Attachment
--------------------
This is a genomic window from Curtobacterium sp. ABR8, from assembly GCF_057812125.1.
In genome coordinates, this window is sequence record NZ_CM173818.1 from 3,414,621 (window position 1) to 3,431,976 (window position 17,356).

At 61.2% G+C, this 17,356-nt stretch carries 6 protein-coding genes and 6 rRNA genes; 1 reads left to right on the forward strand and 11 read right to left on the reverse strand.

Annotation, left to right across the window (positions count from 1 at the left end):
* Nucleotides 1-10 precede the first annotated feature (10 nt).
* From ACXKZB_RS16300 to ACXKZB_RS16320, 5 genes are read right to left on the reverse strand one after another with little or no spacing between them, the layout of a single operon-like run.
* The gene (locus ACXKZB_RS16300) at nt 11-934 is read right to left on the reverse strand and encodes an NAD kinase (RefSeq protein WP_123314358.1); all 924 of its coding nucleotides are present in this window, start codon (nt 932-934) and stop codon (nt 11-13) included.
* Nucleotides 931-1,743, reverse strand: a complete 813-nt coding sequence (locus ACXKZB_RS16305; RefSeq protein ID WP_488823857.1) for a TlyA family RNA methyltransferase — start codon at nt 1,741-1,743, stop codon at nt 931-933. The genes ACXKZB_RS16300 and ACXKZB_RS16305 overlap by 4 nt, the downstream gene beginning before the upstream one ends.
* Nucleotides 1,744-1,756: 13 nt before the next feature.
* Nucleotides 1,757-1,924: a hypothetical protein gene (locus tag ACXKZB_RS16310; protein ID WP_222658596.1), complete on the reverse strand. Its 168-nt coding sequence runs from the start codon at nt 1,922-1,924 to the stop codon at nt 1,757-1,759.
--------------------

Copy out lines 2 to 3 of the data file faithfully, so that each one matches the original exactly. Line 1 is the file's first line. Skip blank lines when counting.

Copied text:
In genome coordinates, this window is sequence record NZ_CM173818.1 from 3,414,621 (window position 1) to 3,431,976 (window position 17,356).

At 61.2% G+C, this 17,356-nt stretch carries 6 protein-coding genes and 6 rRNA genes; 1 reads left to right on the forward strand and 11 read right to left on the reverse strand.